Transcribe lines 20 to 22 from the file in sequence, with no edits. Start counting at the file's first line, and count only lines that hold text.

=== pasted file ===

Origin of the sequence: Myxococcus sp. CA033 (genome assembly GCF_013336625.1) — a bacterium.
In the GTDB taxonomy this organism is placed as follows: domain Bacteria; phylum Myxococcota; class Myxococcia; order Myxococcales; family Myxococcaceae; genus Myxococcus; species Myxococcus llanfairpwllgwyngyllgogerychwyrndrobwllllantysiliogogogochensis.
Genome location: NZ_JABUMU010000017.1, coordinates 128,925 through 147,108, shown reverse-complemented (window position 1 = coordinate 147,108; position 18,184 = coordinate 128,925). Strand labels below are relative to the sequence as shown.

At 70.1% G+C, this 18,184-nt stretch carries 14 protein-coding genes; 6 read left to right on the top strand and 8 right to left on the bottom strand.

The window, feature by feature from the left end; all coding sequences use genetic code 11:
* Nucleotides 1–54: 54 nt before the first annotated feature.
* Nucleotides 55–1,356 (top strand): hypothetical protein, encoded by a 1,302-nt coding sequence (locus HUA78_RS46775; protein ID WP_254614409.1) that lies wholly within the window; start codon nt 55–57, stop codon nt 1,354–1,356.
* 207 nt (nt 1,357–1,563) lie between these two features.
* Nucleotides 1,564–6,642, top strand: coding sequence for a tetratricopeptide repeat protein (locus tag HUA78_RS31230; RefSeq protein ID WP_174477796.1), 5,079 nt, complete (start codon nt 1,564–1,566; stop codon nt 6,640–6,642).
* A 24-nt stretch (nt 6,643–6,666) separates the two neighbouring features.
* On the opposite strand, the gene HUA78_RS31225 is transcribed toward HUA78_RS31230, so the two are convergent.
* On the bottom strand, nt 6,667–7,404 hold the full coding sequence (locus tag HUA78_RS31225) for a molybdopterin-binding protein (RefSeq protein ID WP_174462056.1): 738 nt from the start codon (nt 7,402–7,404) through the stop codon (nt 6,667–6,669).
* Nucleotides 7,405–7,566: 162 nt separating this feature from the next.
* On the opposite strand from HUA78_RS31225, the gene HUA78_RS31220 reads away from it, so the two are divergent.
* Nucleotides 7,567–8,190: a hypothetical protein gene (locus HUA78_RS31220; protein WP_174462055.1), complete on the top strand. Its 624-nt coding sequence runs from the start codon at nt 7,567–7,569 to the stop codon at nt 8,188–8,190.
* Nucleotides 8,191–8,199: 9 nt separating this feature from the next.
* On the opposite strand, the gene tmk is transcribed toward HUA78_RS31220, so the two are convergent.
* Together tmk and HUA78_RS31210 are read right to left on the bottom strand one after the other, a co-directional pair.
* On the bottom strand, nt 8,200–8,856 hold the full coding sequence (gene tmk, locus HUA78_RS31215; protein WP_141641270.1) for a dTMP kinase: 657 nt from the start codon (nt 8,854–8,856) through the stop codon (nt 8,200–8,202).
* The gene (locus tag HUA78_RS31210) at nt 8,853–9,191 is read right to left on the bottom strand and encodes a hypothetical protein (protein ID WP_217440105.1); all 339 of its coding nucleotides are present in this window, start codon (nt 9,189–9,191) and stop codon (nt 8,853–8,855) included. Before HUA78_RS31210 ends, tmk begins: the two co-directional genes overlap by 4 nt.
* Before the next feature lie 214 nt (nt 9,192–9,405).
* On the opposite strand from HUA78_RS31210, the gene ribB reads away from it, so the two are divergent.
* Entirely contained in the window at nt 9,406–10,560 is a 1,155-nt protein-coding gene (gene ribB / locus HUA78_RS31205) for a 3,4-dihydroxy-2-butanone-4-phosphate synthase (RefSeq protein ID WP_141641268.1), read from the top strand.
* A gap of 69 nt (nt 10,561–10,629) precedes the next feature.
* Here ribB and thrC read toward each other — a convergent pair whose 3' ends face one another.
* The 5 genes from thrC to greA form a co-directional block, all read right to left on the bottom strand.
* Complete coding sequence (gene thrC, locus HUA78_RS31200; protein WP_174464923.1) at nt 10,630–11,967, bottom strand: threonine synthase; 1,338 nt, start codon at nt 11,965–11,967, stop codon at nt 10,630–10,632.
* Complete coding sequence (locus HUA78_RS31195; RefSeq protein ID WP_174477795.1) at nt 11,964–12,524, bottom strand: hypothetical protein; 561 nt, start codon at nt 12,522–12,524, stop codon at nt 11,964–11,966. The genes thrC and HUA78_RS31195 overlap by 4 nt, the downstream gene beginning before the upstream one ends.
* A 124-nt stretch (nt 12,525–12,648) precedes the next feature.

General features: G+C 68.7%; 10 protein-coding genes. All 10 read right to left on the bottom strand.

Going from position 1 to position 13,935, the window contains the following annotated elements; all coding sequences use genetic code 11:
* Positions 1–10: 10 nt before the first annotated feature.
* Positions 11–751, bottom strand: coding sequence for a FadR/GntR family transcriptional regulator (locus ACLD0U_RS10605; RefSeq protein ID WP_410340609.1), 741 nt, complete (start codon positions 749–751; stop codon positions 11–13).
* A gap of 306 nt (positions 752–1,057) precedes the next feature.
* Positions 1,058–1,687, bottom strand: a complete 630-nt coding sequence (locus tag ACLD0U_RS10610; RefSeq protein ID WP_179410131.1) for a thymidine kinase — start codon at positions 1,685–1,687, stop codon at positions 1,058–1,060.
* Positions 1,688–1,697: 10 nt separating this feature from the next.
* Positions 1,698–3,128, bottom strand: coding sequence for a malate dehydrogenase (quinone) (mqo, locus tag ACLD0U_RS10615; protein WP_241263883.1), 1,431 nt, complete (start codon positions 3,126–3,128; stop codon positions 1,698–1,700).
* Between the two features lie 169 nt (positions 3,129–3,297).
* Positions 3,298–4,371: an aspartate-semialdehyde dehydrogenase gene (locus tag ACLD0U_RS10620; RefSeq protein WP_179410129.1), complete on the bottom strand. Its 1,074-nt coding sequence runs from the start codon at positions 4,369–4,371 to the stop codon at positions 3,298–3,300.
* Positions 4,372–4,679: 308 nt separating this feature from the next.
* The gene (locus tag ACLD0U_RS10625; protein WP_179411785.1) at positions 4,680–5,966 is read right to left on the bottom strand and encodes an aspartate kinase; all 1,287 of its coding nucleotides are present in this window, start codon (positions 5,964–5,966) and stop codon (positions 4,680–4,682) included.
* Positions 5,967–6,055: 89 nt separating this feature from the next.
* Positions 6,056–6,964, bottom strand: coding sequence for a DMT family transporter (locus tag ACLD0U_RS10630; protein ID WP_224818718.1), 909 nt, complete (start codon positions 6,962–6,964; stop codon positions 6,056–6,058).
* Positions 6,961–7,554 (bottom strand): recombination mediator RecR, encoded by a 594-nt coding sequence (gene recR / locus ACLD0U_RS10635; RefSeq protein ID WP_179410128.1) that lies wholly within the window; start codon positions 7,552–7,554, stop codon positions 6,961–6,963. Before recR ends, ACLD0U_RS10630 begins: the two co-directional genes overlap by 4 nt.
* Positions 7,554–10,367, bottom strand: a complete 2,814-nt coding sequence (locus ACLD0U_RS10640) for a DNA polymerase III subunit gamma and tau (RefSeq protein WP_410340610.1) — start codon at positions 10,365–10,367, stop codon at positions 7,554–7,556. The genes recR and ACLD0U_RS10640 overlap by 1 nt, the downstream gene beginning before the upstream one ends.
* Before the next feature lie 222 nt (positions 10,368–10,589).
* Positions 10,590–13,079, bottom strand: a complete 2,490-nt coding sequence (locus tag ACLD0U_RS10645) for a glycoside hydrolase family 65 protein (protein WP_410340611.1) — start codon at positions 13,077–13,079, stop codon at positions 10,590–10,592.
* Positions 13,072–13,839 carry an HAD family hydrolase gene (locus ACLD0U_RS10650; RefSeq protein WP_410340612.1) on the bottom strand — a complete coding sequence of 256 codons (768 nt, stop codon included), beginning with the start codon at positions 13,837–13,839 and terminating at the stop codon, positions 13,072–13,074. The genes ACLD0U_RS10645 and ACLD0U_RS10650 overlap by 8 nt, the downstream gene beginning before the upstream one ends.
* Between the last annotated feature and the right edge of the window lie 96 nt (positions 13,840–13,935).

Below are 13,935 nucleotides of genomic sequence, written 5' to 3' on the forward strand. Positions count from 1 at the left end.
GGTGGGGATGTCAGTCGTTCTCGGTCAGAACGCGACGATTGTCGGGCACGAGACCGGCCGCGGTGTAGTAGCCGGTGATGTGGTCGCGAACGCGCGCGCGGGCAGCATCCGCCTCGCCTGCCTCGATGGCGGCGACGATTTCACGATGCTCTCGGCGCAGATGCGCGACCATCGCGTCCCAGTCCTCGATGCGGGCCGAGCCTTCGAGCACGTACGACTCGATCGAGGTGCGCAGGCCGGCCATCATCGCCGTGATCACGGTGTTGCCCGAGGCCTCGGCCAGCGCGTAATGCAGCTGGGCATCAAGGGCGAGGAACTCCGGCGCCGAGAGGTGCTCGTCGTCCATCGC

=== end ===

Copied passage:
* The gene (locus tag HUA78_RS31210) at nt 8,853–9,191 is read right to left on the bottom strand and encodes a hypothetical protein (protein ID WP_217440105.1); all 339 of its coding nucleotides are present in this window, start codon (nt 9,189–9,191) and stop codon (nt 8,853–8,855) included. Before HUA78_RS31210 ends, tmk begins: the two co-directional genes overlap by 4 nt.
* Before the next feature lie 214 nt (nt 9,192–9,405).
* On the opposite strand from HUA78_RS31210, the gene ribB reads away from it, so the two are divergent.